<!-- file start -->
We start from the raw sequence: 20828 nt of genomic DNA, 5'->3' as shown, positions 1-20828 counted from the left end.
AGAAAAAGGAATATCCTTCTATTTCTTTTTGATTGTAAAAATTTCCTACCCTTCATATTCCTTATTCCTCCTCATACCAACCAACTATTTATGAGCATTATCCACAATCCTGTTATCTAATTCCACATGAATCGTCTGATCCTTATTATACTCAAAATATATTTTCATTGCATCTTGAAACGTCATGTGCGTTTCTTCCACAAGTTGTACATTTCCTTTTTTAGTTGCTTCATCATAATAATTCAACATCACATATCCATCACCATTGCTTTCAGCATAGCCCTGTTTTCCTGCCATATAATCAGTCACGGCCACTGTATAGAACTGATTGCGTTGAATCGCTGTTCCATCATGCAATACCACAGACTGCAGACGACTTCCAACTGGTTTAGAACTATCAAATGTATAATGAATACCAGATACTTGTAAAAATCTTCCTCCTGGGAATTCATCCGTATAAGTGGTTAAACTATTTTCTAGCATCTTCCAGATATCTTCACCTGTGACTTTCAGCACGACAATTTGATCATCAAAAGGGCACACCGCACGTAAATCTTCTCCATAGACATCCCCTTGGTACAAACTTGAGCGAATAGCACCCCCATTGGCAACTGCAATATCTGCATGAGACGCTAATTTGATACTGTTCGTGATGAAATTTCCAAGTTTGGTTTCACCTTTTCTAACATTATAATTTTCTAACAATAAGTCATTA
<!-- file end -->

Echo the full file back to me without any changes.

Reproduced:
We start from the raw sequence: 20828 nt of genomic DNA, 5'->3' as shown, positions 1-20828 counted from the left end.
AGAAAAAGGAATATCCTTCTATTTCTTTTTGATTGTAAAAATTTCCTACCCTTCATATTCCTTATTCCTCCTCATACCAACCAACTATTTATGAGCATTATCCACAATCCTGTTATCTAATTCCACATGAATCGTCTGATCCTTATTATACTCAAAATATATTTTCATTGCATCTTGAAACGTCATGTGCGTTTCTTCCACAAGTTGTACATTTCCTTTTTTAGTTGCTTCATCATAATAATTCAACATCACATATCCATCACCATTGCTTTCAGCATAGCCCTGTTTTCCTGCCATATAATCAGTCACGGCCACTGTATAGAACTGATTGCGTTGAATCGCTGTTCCATCATGCAATACCACAGACTGCAGACGACTTCCAACTGGTTTAGAACTATCAAATGTATAATGAATACCAGATACTTGTAAAAATCTTCCTCCTGGGAATTCATCCGTATAAGTGGTTAAACTATTTTCTAGCATCTTCCAGATATCTTCACCTGTGACTTTCAGCACGACAATTTGATCATCAAAAGGGCACACCGCACGTAAATCTTCTCCATAGACATCCCCTTGGTACAAACTTGAGCGAATAGCACCCCCATTGGCAACTGCAATATCTGCATGAGACGCTAATTTGATACTGTTCGTGATGAAATTTCCAAGTTTGGTTTCACCTTTTCTAACATTATAATTTTCTAACAATAAGTCATTA